FCV's and BEV's and bio-fueled HEV's etc. can and should co-exist...Each motorist should decide for him/herself which will fit his/her own transportation needs...

Imagine one day most people will have solar PV on their roof top producing excess day-time electricity to produce H2 that can be stored in low-pressure-adsorbed H2 tank, that can fill up their car once a week or longer, in just minutes. That a community produces enough H2 in spring or fall from solar or wind energy to use in the energy independence...I would say, Energy Utopia...

That day won't happen without further research...!!!


"Fuel cells didnt catch on earlier simply because oil didnt run out as soon as expected. Thats the only reason. Even many years ago they COULD have mass produced fuel cells for about 300 bucks a kw. Thats JUST 18 grand for a near 90 hp car. They can now do that for less then 4500."

Please provide links to this low cost statement. Per Honda: Nov 10, 2008 ... Jamie Lee Curtis picked up her Honda FCX Clarity here, and today we did the same ... Equinox FCV, the Clarity doesn't need a communications cable); lock and go ... The FCX has serious understeer and costs over $1million. ...


"kneecap a program"

You could quadruple the funding and it would still take 10 years to get there. The money is better spent on paths that will get there more quickly. You can double the funding on some programs and they might get there 10% faster.

"replacing engines in 10-20 years"

This is precisely why the funding is being reduced in favor of more near term success. Doubling funding might get results in 18 years instead of 20. Use the present funding to leverage private funds. More progress for the public dollar that way.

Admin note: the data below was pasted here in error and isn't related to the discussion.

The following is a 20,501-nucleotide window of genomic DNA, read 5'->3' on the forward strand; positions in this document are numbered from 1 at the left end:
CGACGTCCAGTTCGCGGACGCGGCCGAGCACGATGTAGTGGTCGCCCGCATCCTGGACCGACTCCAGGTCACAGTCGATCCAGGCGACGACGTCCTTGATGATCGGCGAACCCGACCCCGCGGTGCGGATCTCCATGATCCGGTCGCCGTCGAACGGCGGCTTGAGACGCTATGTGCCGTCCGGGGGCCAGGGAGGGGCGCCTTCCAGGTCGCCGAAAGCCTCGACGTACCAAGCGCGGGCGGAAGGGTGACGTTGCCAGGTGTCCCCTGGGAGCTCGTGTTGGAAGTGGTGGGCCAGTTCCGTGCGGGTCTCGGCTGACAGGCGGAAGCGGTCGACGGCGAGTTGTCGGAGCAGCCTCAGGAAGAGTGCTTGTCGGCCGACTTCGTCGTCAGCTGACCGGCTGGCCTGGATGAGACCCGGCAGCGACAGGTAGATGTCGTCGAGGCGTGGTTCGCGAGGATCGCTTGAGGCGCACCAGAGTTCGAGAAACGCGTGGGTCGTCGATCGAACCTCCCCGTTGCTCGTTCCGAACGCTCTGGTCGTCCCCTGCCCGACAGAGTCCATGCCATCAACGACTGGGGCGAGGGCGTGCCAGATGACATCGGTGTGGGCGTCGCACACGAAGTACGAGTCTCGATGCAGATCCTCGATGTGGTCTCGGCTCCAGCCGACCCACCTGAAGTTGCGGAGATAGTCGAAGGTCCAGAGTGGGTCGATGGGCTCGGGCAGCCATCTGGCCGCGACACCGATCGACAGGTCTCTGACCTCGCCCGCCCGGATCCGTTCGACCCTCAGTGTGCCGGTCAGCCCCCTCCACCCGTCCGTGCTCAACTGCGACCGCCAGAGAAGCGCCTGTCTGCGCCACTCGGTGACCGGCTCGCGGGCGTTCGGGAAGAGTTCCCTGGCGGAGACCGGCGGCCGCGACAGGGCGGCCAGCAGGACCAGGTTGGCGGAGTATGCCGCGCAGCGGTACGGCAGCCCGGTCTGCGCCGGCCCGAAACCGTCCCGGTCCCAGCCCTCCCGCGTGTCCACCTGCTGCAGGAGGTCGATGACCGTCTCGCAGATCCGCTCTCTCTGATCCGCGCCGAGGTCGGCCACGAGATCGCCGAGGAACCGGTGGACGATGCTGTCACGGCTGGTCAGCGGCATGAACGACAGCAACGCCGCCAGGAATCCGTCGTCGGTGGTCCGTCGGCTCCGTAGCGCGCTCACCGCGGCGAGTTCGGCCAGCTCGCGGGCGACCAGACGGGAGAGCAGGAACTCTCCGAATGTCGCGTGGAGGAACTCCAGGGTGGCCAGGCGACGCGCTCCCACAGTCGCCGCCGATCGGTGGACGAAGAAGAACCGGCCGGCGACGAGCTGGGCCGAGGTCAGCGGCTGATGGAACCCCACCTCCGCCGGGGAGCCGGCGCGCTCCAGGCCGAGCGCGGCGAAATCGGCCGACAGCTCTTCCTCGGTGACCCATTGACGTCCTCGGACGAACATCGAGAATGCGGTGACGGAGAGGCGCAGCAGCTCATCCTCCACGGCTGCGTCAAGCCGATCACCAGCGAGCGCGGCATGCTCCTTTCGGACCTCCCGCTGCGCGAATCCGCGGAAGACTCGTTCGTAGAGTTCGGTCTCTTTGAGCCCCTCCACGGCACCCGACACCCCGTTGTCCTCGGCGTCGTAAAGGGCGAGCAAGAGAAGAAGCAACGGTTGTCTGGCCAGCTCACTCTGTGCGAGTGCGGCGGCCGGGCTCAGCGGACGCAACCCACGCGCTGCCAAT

Um kelly this site covered it several times;/

The cost to make fuel cells is fairly low the main cost component is the fact they were only making a few at a time yet had a 10-20 million a year company to fund. Now that they make 2-400 a year and are something like a 30 mil company the real cost is down alot.

Also on this site the cost of the entire clarity construction program was said to be 20 million and that for 200 cars.

Also again on this site even back waaaay back using extremely old fuel cell designs the bus project this site covered had a cost of 450k per fuel cell stack. A later bus project had a cost of only 150k per stack. So you see if they realy are making alot of these fuel cell stacks they could indeed be costing less then 100k now.

But again thats mostly the cost of running the company as per data from again this site it was 273 per kw many years ago its 79 or something now and the target is 30 by 2015. Thats the cost if mass produced in 1 million or more.

Again the only thing keeping it back is the conservative nature of many of the companies behind it and the fact oil is still strong.


"Um kelly this site covered it several times;/ "

You've listed the hydrogen infrastructure, but no articles.


I found some costs in this one..

200 per kw in 2003 110 in 2006 and a goal of 30 for 2015 based on 500k per year production.